A lecturer and student holding drones have a discussion in a teaching room

Aims, objectives, outcomes - what's the difference?

You have probably heard the terms learning aims, learning objectives or intended learning outcomes in conversations about teaching and learning in higher education. These terms are sometimes used interchangeably, but as we will see, they actually have quite specific and distinct meanings in relation to curriculum design.
In this section we will explore the meaning of these terms, and think about how they relate to the process of designing or planning programmes, modules and learning activities.

Learning aims

We can think of learning aims as concise descriptions of the overall goals or purposes of a piece of learning (a programme, a module or even an individual lecture or seminar). They are like ‘mission statements’ that encapsulate the scope and values of the offering.

When defining learning aims, it can be helpful to ask questions such as:

  • From your perspective as the educator, what is this piece of learning for? 
  • What are the main benefits it will bestow on learners? 
  • What is the programme or module trying to achieve?

The particular learning aims of your programme or module will be specific to the context of your subject, but it may be helpful to look at some examples from different disciplines.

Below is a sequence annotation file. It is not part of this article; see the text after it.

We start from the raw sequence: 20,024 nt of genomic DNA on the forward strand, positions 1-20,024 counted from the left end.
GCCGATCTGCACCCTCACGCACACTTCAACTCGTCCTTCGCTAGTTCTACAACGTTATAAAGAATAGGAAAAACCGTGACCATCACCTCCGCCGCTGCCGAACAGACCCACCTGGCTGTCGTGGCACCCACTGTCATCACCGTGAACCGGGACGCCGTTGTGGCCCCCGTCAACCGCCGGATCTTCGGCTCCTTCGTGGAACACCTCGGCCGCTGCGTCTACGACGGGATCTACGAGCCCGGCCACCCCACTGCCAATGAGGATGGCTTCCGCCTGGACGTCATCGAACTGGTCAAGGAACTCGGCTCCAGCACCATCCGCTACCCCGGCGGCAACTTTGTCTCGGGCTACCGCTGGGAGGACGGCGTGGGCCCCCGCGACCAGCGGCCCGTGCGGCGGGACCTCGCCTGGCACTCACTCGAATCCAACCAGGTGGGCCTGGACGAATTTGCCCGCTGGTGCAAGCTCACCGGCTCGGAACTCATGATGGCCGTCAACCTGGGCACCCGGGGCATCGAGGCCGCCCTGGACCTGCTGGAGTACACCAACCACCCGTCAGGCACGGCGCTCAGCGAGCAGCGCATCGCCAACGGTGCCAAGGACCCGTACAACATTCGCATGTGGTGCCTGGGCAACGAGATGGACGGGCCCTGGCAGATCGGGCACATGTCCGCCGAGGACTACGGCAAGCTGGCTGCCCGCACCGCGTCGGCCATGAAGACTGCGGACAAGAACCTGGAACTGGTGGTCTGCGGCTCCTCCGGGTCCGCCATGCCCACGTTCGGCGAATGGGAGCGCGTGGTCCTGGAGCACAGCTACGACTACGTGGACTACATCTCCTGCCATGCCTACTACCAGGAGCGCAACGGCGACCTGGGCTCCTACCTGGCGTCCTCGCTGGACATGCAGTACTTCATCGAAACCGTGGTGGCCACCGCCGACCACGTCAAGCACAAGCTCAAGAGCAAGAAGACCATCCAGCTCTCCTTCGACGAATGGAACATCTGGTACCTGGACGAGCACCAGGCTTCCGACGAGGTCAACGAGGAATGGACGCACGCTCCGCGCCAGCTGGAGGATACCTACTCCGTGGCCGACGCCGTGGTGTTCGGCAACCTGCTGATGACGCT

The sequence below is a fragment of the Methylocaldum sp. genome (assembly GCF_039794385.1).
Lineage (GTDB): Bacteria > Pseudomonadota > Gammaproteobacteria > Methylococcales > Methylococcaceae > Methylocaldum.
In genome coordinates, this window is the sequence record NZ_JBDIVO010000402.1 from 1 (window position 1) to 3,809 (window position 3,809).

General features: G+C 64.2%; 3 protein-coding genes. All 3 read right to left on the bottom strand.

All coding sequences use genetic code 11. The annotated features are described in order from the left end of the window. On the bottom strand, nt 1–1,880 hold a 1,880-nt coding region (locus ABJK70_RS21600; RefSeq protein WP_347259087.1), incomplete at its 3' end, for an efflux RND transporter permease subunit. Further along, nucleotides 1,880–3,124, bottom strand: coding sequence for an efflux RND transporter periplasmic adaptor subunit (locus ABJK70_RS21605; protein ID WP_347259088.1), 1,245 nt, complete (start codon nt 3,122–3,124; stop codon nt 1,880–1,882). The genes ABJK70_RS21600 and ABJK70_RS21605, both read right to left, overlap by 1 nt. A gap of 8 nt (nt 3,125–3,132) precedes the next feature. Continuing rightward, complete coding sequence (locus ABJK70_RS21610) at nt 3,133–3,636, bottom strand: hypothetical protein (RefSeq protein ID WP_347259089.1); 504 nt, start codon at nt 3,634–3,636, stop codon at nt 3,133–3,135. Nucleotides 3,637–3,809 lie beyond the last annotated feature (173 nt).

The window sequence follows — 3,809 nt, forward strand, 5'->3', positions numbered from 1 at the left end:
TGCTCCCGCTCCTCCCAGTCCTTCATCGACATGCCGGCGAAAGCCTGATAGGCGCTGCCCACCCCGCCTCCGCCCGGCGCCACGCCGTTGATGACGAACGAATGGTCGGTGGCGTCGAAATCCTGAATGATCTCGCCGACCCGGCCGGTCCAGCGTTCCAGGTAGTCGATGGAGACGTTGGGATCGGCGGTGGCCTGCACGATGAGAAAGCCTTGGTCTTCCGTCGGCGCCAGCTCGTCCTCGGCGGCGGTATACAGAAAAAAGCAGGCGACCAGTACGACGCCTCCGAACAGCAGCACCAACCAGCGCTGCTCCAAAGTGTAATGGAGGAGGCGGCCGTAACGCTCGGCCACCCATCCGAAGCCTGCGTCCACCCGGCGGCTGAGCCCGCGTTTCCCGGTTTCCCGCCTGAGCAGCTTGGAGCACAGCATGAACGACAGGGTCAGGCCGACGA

Here are some well-defined learning aims from Imperial module descriptors:

The aim is to provide the student with the background necessary to understand static and dynamic aeroelastic phenomena on actuated aircraft wings, considered as either open or closed-loop systems, so that they are able to formulate and solve mathematical and computer models for aeroservoelastic analysis and design. (Department of Aeronautics)
This module will provide a general overview of research methods in healthcare and reinforce understanding of the importance of research for the evaluation of clinical practice. (Department of Surgery and Cancer)
To provide students with an understanding of the physics behind the structure, the dynamics, the energetics and the glow of planetary atmospheres, with the main emphasis on the terrestrial atmosphere. (Department of Physics)
This module provides a rigorous theoretical grounding for financial decision-making and techniques for investment practice. It explains the objective of financial management in publicly listed companies. (Business School)

Take a few minutes now to think about the learning aims of your own programme, module or teaching session. How would capture its key aims and values in the style of the examples above? Try writing them out, and perhaps ask a colleague for their thoughts or feedback on your learning aims.

In the next section we will look at learning objectives, and explore how these are different to learning aims and intended learning outcomes.